Resurrected Entertainment

Archive for February, 2013

Borland Turbo C++ v3.0

February 13, 2013

Turbo C++ IDE

In many ways I found my departure from C to C++ to be less than stellar. Sure, it brought to the table new paradigms and new capabilities, all of which were bright and shiny to new and experienced programmers alike, but hidden away in a pocket covered in lint was an even greater number of difficulties, obscure errors, and buggy or non-standard compilers.

Despite these problems, C++ still managed to shine and eventually the features began to rub off on me. Without a doubt, the three most important features of the language were encapsulation, inheritence, and polymorphism. Using these new capabilities programmers everywhere found new ways to leak memory, produce bugs, and blot their code; moreover, and somewhat less sarcastic, they also found new design patterns, complex adaptive software architectures, and spiffy new data structures that just made everything taste better. Where would the software world be without indecipherable meta-programming techniques and obscure job interview questions? Sorry, more sarcasm coming through.

Borland’s Turbo C++ was a fast 16-bit compiler created by Borland and was essentially a cheaper and less functional version of C++ Builder. Comparing it against cheaper tools at the time, it had many of the same capabilities as Microsoft’s QuickC compiler and provided a few new ones too. Most imporatantly, it could compile C++ and C source code while QuickC could only handle the latter. Like QuickC, it had a built-in debugger, but Turbo C++ was more feature rich than Microsoft’s incarnation. To be fair, Microsoft had a C++ compiler too, and it would not be a stretch to say it was one of the most popular compilers in the industry; however, it was also not the cheapest compiler to be had, and the Microsoft version didn’t support a lot of the C++ standard until recently but exactly which standard and to what degree is a hot topic which I won’t dive into here. Borland provided an implementation the AT&T C++ 2.1 standard with their product.

I remember the Turbo C++ compiler having more support for templates than most of the competition at the time. According to Wikipedia, the Borland product line was instrumental in the development of the Standard Template Library. I was wary of templates when I first encountered them back in the 1992. The problem was mostly due to documentation and compatibility. Many C++ books never even touched upon templates since few of the major compilers, including Microsoft’s, didn’t support them or supported them to such an extent to render them unusable. Professional programmers probably weren’t pushing for the technology either since it was so haphazard. Eventually this all led to poor interoperability between compilers even on the same operating system.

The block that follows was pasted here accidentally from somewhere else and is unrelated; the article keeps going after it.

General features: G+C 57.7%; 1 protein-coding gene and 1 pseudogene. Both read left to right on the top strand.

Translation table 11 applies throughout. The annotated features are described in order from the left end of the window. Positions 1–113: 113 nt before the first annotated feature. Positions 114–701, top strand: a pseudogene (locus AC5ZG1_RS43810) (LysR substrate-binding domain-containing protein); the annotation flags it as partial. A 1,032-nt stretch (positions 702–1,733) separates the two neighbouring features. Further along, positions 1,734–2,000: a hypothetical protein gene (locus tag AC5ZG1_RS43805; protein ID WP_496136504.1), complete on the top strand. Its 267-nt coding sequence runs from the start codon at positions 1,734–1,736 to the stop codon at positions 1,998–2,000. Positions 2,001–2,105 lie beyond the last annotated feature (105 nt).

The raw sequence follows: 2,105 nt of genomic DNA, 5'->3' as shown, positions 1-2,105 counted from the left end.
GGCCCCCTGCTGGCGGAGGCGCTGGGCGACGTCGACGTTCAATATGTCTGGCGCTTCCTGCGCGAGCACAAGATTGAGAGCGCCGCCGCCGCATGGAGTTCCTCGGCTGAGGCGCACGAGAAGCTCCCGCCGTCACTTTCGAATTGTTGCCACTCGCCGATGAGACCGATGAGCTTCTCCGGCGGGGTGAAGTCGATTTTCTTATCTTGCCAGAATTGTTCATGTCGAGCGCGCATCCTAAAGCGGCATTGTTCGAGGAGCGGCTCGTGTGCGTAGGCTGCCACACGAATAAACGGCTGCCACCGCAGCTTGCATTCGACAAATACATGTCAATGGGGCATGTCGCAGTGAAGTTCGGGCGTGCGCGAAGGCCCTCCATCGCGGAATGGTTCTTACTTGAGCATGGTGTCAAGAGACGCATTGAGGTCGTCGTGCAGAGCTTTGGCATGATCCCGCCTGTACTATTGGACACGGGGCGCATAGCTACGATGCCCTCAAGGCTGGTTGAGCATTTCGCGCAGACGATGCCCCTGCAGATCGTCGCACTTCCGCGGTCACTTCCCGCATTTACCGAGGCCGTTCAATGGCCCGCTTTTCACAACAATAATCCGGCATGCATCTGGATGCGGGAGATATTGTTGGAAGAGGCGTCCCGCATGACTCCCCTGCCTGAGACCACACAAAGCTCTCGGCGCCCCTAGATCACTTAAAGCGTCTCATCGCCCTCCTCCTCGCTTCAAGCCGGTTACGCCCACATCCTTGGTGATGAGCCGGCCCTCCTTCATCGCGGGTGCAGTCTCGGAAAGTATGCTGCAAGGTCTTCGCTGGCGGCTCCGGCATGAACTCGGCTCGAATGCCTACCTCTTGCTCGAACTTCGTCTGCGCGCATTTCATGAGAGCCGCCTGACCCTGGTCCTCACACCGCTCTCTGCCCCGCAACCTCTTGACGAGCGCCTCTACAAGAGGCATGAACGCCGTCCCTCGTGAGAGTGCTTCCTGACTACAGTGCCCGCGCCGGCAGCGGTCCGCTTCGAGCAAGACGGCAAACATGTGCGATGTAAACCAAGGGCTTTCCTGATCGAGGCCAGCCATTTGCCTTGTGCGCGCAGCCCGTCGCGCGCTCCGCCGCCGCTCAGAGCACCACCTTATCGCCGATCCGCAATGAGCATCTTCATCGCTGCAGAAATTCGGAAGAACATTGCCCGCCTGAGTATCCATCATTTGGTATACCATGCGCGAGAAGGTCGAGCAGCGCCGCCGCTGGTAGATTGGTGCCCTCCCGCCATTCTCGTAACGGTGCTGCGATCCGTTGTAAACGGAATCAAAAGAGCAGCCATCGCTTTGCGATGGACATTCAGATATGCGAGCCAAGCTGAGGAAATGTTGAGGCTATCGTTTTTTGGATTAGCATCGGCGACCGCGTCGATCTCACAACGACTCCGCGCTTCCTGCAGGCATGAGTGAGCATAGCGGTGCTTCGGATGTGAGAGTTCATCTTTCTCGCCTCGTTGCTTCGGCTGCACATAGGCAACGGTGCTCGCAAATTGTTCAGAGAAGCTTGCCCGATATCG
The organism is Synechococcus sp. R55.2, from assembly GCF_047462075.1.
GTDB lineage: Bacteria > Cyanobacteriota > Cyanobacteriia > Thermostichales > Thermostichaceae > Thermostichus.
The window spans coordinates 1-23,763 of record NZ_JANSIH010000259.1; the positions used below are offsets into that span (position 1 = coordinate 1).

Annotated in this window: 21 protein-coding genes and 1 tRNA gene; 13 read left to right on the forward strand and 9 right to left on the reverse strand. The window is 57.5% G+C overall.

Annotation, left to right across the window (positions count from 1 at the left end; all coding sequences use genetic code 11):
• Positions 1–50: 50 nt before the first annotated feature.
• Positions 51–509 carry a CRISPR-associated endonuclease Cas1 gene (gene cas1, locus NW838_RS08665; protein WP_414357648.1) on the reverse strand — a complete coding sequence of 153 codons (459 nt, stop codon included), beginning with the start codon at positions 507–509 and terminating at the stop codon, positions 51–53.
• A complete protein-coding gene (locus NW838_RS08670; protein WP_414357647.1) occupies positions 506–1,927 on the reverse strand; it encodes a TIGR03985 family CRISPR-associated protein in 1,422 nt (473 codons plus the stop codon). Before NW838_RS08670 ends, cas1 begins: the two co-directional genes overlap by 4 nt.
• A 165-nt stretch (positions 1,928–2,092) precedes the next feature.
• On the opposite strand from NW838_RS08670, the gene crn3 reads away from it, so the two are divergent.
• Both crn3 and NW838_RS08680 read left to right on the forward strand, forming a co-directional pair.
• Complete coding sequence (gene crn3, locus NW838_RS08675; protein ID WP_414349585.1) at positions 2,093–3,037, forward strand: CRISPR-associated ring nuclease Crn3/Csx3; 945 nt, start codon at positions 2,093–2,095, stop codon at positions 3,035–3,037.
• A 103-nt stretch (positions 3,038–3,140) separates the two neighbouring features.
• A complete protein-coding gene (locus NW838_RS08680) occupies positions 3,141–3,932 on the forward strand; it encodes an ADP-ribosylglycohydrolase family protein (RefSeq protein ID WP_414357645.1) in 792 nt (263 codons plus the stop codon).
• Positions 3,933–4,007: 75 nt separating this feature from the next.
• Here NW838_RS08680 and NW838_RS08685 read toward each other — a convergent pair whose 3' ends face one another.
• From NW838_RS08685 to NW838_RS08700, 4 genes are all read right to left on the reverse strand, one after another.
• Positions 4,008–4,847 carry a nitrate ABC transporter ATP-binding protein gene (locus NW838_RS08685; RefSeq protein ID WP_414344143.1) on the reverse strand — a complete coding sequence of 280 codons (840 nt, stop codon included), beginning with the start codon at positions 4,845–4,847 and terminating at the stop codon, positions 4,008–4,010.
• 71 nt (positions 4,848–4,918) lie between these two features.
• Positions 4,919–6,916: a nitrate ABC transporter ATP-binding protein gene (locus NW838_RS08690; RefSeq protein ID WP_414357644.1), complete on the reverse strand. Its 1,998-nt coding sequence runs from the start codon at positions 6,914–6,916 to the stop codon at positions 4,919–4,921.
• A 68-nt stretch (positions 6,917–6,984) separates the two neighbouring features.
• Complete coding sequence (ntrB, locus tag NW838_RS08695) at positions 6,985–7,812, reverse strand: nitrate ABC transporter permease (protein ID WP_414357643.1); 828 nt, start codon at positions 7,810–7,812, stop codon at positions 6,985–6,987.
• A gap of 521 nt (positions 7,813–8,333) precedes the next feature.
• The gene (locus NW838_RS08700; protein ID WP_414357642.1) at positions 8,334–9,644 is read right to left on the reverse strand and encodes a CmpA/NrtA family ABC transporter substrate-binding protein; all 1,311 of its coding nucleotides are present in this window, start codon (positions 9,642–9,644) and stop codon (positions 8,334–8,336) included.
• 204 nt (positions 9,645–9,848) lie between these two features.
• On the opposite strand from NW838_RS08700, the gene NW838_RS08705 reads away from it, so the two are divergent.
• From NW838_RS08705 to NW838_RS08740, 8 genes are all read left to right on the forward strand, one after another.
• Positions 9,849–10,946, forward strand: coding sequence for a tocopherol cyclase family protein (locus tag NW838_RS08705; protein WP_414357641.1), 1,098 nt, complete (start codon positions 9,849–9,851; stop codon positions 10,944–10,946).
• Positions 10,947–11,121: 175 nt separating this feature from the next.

One major limitation with Borland’s product at the time was the inability to produce 32-bit executables. This feature was necessary if your program needed to use 32-bit protected mode for access to extended or expanded memory (there was a 286 16-bit protected mode available in Turbo C++ but it didn’t interest me). Because of this unfortunate limitation, I didn’t use the program for as long as I probably would have, and opted to use the famous port of the GCC compiler from DJ Delorie instead called DJGPP.

The Borland C++ line of products is now distributed by Embarcadero Technologies, which acquired all of Borland’s compiler tools with the purchase of its CodeGear division in 2008.

My Book Library

I like to read software development texts when I have the time, and over time, I have developed a sizeable game and graphics programming library. I also have a below average capacity to remember important details, although I am usually fairly good at remembering the big picture. Because of this, I often need to return to a text when I am involved in developing a new algorithm or researching information on existing topics. I have long desired a means by which I can add my books to a software library, and then have that library automatically index all of my books based on topical reference points.

When an author creates an index for their book, it is usually a tedious process of reading through the manuscript and finding the keywords and concepts they want to index, and then pouring over the manuscript looking for instances of those keywords and recording page numbers and related topics; there is software which can help with keyword indexing, but concepts are a little more tricky to isolate and cross reference. In either case, the result of all of this pain-staking labour is an index which should prove useful to the reader.

I want to take it a step further and take those indexes and make them searchable electronically along with extra-metadata, so that if I am researching a topic like collision detection, for instance, I can see which books in my library talk about it (and possibly the number of pages dedicated to the topic), along with a paragraph surrounding each hit to provide some context. Google Books is starting to provide such a service, but it’s mostly centred around indexing the brief cover summary and then offering related books for sale based on what it found. At the bare minimum, this service would require the electronic versions of the books which are much more prevalent these days but many authors or publishers do not want to share with Google. Do you know of a service which does a better job than Google Books?